In previous tax seasons the IRS has held up processing of tax returns that didn’t have the health care coverage box checked, but it didn’t prevent the returns from being processed. During this year’s tax season, President Trump signed an executive order directing agencies not to impose burdens from the Affordable Care Act pending repeal, so the IRS processed the returns, but still required taxpayers to pay a penalty known as an individual shared responsibility payment if they lacked coverage and didn’t receive an exemption.
“To avoid refund and processing delays when filing 2017 tax returns in 2018, taxpayers should indicate whether they and everyone on their return had coverage, qualified for an exemption from the coverage requirement or are making an individual shared responsibility payment,” the IRS advised. “This process reflects the requirements of the ACA and the IRS’s obligation to administer the health care law.”
The announcement comes after unsuccessful efforts this year by the Trump administration and Republicans in Congress to repeal the Affordable Care Act and replace it with a Republican health care plan as an alternative to Obamacare. Last week, President Trump announced he would end cost-sharing reduction payments, subsidies to health insurance companies to help provide coverage to low-income people. He also signed an executive order allowing consumers to buy coverage from so-called “association health plans,” which could be sold across state lines and wouldn’t need to meet the minimum coverage requirements or consumer protections of the Affordable Care Act.
However, with the Affordable Care Act largely still in place, the IRS said taxpayers remain obligated to follow the law and pay what they may owe when filing‎.
“The 2018 filing season will be the first time the IRS will not accept tax returns that omit this information,” said the IRS. “After a review of our process and discussions with the National Taxpayer Advocate, the IRS has determined identifying omissions and requiring taxpayers to provide health coverage information at the point of filing makes it easier for the taxpayer to successfully file a tax return and minimizes related refund delays.”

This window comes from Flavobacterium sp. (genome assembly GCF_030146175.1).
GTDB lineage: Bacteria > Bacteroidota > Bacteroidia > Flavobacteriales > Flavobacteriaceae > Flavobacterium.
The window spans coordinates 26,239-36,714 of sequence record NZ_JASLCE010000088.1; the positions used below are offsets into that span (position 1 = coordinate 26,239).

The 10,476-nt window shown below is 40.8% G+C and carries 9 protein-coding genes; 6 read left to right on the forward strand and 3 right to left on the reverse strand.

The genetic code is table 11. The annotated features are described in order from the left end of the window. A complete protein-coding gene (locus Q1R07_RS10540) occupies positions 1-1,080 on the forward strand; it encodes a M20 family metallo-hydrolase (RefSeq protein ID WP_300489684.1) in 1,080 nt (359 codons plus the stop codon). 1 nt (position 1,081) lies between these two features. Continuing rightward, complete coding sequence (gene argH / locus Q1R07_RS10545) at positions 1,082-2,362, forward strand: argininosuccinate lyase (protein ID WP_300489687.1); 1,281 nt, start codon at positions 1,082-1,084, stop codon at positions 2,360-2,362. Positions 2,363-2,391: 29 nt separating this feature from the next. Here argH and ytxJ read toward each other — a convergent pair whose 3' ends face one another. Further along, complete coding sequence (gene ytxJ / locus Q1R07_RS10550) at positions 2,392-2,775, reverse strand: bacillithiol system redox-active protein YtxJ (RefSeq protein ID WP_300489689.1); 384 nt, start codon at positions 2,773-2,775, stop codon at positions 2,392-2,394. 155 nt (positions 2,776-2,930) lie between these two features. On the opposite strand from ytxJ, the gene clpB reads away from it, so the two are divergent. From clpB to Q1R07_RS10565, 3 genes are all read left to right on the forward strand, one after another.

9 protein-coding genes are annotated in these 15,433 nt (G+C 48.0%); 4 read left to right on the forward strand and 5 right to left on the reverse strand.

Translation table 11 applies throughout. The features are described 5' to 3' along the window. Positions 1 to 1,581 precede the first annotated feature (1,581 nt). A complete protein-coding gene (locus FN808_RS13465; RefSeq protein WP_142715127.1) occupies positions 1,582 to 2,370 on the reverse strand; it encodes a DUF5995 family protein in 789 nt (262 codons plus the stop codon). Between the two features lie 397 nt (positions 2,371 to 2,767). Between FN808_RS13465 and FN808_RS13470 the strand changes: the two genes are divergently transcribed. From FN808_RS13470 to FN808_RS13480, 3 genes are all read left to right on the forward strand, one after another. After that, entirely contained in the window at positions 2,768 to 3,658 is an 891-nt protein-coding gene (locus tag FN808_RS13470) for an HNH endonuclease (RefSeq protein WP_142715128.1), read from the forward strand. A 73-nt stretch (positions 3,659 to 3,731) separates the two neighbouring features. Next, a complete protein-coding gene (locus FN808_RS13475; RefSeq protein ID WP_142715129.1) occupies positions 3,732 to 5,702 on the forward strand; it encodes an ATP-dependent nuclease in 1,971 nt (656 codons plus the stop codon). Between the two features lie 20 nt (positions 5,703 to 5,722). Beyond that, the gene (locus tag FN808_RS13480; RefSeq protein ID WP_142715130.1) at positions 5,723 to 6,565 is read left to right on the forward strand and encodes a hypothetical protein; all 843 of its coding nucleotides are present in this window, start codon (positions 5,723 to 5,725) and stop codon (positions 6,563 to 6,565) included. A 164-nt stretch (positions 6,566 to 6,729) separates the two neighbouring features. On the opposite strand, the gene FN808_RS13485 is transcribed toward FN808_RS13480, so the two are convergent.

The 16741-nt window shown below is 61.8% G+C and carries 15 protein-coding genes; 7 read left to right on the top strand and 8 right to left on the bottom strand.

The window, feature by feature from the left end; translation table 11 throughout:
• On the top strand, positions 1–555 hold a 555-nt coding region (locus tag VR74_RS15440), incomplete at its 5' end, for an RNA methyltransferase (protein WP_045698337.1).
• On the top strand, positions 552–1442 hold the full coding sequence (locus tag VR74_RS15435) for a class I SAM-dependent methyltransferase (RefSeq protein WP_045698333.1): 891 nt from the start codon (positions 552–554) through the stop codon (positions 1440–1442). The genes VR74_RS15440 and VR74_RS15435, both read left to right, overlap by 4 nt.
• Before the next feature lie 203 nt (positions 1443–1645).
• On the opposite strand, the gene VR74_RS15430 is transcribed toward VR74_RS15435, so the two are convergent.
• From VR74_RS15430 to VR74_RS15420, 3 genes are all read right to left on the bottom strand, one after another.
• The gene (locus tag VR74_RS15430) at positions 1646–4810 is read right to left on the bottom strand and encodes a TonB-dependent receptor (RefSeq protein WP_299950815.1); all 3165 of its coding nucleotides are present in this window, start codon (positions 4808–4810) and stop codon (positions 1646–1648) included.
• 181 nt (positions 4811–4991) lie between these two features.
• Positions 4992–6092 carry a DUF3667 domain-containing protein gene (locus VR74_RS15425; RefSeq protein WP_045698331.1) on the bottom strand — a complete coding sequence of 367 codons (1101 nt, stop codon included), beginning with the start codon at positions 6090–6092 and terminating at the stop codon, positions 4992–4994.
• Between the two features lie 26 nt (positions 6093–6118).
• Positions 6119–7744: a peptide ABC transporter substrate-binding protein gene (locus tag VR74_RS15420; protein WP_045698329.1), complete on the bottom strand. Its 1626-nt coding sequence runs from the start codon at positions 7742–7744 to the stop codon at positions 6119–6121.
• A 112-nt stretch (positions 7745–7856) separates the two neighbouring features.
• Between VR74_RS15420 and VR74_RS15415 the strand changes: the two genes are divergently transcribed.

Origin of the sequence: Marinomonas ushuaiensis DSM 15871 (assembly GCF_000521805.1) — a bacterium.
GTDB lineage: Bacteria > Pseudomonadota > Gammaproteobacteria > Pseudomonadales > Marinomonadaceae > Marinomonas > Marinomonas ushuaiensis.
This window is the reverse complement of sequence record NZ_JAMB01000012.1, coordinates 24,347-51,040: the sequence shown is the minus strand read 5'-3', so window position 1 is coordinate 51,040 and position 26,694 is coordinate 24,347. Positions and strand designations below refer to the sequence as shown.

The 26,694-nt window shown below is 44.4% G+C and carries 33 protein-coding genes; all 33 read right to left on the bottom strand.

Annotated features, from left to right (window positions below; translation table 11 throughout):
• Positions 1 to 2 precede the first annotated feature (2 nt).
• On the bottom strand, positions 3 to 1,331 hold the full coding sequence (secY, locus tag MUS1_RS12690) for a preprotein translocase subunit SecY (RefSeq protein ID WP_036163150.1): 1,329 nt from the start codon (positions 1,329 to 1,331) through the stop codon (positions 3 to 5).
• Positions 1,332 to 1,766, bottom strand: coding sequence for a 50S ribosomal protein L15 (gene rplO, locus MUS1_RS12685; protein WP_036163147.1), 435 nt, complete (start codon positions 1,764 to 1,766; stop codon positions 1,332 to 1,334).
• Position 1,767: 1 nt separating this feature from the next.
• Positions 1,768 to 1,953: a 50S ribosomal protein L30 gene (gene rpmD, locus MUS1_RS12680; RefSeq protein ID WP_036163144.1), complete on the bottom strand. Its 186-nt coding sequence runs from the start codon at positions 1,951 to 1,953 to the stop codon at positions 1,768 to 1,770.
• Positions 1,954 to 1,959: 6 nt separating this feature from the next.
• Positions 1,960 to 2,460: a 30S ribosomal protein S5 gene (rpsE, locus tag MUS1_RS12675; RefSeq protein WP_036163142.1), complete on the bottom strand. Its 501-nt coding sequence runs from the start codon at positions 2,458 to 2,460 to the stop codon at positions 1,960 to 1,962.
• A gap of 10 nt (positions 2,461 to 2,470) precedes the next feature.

Tuesday, October 17, 2017

IRS puts Equifax contract on hold

The Internal Revenue Service has temporarily suspended its $7.25 million contract with Equifax after the company admitted to finding a malware link on its website on the heels of a data breach that exposed the personal information of approximately 146 million people in the U.S.
The IRS came under fire from members of Congress this month after the agency admitted it had signed a no-bid contract with the credit bureau to provide identity verification services for taxpayers despite recently suffering one of the biggest data breaches in history (see Lawmakers question IRS’s $7.25M no-bid contract with Equifax). A security researcher also found last week that a hacker had exploited a flaw on the company’s website to direct unsuspecting visitors to a link where they would download malware. Equifax took down the page, but the series of problems prompted the IRS to suspend its controversial contract with Equifax on Thursday.
“On October 12, the IRS notified us that they have issued a Stop-Work Order under our Transaction Support for Identity Management contract,” said a statement forwarded by an Equifax spokesperson. “We remain confident that we are the best party to perform the services required in this contract. We are engaging IRS officials to review the facts and clarify available options.”
The IRS said it was suspending the contract as “a precautionary step” in light of the new information.
“Following new information available, the IRS temporarily suspended its short-term contract with Equifax for identity proofing services,” said the IRS in a statement. “During this suspension, the IRS will continue its review of Equifax systems and security. The IRS emphasized that there is still no indication of any compromise of the limited IRS data shared under the contract. The contract suspension is being taken as a precautionary step as the IRS continues its review. Suspending the identity-proofing work provided under the contract means that the IRS will be temporarily unable to create new accounts for taxpayers using Secure Access, which supports applications including online accounts and transcripts. Although people can’t create new accounts, current Secure Access users aren't affected by this contract change and will continue to have access to their accounts. Other taxpayers still have options available for things such as obtaining transcripts, which can be ordered by mail. The IRS notes most of its services and tools are unaffected by this change.”